excursion/pilgrimage to Jerusalem, he was seen kneeling down with hands being laid on him by the head of the Christian body in Nigeria and other Nigerians and foreigners alike, also in the full glare of the camera lights. In fact one foreigner actually thought Pastor Oritsejafor was the Nigerian President in his tweet afterwards!
I have learnt that when an unfortunate event happens once, it’s an accident; if twice, a coincidence but when it happens thrice, it is either a targeted enemy action or habitual misbehaviour. A chronic kneeling posture is a telltale sign of an inner subconscious frailty. That even with all the possible power, pomp and pageantry associated with an exalted office, one cannot rise above the inner workings of one’s being.
Even if the occupant of the office does not know how to compose himself in public, is that not the reason for a Chief of Staff whose sole purpose is to ensure all protocols concerning the President are duly observed in a most dignifying way? The Nigerian President deserves better, afterall he presides over one-fifth of all black people.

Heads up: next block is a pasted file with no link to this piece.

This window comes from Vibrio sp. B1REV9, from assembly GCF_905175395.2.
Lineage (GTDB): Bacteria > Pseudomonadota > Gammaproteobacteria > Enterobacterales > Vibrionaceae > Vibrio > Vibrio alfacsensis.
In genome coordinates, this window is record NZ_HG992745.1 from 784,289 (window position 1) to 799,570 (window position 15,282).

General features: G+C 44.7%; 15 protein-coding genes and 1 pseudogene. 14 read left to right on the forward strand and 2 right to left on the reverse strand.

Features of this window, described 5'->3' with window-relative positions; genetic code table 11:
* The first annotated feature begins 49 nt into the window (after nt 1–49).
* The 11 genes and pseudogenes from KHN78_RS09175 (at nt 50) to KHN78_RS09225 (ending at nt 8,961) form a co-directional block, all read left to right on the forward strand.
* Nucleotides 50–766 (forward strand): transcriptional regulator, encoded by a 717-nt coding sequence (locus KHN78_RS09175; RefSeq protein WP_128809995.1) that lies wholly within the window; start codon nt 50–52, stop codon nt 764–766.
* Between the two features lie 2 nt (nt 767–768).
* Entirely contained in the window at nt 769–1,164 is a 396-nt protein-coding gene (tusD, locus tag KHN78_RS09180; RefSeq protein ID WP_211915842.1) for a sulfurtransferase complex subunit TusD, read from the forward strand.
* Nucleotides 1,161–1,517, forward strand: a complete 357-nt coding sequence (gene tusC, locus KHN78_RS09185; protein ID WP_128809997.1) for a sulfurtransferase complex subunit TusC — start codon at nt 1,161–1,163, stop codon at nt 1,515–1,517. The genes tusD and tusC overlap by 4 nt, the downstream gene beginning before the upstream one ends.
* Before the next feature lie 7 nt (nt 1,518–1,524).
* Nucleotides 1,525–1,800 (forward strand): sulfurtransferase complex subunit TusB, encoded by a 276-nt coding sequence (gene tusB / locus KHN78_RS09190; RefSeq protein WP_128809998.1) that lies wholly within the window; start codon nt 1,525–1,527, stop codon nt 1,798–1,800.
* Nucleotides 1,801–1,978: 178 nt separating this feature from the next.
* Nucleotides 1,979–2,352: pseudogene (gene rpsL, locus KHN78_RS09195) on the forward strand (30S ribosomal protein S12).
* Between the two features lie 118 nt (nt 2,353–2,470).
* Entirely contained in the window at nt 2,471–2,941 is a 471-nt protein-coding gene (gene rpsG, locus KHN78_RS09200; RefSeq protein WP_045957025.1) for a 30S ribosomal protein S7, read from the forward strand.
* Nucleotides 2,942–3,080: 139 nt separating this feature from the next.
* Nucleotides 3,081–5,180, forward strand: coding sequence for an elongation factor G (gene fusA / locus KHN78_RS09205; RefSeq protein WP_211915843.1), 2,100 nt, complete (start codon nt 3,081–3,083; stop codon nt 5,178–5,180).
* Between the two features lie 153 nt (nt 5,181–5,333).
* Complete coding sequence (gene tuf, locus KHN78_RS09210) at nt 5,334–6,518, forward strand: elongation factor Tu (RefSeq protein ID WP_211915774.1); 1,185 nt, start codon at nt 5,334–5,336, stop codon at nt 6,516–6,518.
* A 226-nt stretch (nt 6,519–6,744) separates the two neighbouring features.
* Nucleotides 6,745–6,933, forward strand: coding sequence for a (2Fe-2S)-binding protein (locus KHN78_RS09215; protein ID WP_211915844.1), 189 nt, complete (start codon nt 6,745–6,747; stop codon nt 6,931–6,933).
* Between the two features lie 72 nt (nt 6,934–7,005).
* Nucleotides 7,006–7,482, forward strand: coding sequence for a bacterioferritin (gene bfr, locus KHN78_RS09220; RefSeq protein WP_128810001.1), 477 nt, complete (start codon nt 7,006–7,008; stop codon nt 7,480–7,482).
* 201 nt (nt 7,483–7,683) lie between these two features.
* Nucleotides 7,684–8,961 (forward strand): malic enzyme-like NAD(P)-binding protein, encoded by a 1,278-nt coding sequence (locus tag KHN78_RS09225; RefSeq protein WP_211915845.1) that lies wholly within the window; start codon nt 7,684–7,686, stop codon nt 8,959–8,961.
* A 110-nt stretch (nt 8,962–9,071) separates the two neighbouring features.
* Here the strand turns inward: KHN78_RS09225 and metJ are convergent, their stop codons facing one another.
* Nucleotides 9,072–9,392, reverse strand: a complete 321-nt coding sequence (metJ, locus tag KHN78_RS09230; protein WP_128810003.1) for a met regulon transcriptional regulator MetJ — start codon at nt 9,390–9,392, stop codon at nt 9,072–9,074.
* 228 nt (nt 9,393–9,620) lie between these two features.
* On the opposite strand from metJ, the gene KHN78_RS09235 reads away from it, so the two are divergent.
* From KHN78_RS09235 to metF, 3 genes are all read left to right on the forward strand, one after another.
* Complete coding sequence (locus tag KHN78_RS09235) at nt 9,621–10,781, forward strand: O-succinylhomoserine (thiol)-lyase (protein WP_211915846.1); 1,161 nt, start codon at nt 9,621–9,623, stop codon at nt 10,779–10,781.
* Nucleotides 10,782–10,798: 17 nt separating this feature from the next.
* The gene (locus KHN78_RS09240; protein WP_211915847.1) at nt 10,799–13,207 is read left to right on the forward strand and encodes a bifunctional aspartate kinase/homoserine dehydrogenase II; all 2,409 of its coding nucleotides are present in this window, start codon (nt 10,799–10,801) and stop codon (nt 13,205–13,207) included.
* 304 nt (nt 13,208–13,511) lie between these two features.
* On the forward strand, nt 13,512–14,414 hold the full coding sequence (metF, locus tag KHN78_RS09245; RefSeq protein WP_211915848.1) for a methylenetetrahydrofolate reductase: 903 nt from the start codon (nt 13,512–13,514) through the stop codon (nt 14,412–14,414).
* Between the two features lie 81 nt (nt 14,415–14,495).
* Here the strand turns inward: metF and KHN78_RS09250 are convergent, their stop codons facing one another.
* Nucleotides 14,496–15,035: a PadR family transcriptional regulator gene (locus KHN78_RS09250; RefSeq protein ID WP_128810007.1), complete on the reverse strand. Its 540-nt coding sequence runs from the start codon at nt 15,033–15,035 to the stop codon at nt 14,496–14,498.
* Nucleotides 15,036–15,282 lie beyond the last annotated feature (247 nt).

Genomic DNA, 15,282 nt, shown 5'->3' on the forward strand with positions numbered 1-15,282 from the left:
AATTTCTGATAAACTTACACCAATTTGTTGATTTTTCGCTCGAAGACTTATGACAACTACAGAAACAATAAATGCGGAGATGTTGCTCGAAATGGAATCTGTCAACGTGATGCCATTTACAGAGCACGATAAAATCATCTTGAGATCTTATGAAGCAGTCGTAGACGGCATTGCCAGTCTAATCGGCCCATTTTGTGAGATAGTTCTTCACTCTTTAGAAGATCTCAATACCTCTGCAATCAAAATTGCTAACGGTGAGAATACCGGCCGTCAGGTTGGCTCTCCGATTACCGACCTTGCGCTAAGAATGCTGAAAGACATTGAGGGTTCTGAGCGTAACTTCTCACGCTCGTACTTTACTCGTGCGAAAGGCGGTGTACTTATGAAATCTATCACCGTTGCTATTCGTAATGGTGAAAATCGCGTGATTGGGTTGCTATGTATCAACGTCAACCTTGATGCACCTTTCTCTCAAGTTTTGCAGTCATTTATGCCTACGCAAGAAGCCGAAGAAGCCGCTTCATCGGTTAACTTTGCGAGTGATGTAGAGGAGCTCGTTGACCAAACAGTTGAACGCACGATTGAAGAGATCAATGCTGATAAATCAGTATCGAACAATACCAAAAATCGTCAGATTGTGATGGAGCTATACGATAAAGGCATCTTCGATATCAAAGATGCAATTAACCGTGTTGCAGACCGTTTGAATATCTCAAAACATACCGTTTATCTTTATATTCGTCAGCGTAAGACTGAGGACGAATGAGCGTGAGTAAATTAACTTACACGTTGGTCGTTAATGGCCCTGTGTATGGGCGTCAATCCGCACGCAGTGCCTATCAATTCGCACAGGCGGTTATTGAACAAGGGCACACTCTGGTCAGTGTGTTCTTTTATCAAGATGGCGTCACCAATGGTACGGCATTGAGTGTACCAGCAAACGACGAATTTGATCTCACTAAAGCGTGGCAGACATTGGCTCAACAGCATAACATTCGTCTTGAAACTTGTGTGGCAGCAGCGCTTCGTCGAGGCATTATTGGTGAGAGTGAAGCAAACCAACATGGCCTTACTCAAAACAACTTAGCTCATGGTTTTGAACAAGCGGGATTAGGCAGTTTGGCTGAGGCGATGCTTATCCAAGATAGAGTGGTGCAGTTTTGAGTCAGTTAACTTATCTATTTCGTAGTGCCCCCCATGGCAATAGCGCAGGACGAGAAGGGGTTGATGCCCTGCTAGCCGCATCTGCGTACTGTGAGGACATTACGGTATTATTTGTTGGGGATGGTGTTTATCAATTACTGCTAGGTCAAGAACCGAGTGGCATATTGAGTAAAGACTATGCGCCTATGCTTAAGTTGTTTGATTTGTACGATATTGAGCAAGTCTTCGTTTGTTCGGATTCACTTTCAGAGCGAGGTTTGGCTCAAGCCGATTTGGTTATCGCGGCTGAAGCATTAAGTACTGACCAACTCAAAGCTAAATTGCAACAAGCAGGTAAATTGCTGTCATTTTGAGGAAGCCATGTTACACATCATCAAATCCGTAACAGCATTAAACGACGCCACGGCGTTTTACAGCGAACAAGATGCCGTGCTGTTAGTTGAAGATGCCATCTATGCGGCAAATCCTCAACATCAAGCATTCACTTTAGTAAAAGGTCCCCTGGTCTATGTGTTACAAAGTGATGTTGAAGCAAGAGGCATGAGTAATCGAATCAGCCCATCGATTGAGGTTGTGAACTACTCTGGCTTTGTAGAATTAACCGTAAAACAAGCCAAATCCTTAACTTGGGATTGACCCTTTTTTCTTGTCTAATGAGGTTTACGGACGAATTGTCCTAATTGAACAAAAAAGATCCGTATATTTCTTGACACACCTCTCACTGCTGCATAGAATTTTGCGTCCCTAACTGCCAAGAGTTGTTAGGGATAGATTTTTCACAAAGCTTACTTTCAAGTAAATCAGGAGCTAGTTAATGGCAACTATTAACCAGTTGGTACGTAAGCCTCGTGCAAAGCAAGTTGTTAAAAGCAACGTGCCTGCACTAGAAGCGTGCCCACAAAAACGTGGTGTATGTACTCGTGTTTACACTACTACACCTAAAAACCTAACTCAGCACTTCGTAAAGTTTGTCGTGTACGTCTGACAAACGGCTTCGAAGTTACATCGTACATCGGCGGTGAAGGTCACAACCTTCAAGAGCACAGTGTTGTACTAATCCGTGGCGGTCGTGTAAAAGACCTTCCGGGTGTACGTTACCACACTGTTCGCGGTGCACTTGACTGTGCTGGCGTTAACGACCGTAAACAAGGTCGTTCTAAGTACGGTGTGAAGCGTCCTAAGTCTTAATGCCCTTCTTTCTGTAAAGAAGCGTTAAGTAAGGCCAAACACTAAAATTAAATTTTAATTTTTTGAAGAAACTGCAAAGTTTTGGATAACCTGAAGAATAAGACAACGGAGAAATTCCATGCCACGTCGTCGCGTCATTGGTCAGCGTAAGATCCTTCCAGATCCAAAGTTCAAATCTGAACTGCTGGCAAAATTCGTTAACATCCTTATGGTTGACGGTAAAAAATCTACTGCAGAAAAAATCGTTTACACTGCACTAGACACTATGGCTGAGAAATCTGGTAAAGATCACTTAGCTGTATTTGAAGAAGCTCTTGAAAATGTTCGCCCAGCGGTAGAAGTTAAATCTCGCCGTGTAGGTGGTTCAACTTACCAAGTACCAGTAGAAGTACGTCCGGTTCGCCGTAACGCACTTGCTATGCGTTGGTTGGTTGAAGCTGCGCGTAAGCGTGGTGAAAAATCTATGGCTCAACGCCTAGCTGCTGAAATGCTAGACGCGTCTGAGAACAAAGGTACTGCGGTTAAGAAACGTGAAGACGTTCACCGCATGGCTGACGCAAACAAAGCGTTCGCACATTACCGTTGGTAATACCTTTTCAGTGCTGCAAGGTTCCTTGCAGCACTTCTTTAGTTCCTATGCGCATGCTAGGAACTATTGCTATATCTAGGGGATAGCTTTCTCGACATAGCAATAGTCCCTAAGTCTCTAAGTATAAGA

Maybe we should give this National Conference delegates an assignment of drafting a policy that ensures that all senior members of an elected government be allowed to go through finishing school before assuming the position for which they were elected. A Finishing School teaches social skills and cultural norms as a preparation for societal roles with most of the classes being about etiquette. Etiquette itself is defined (according to Wikipedia) as a code of behavior that delineates expectations for social behavior according to contemporary conventional norms within a society, social class, or group. We cannot keep having kneeling Presidents, prostrating Governors and nose-picking officials who cannot hold their own in front of local news editors talk less of International news correspondents.
Firm handshakes, eye contacts, mild smiles, extreme decorum, well-positioned hands during conversations, ‘mannered-talk’ are necessary courses that our public officials must be taught. If you kneel down in front of a woman of your country, what do you expect the traditional rulers to expect of you when you come visiting?
The Office of The POTFRON (or POFRON as Tolu Ogunlesi would like to call it) must not be brought into disrepute by either its occupants or the citizenry. We must have policies that prevent laying bad precedence that will haunt the future generations and or compromise negotiation abilities or power positions in world politics. We can do better, really, we can.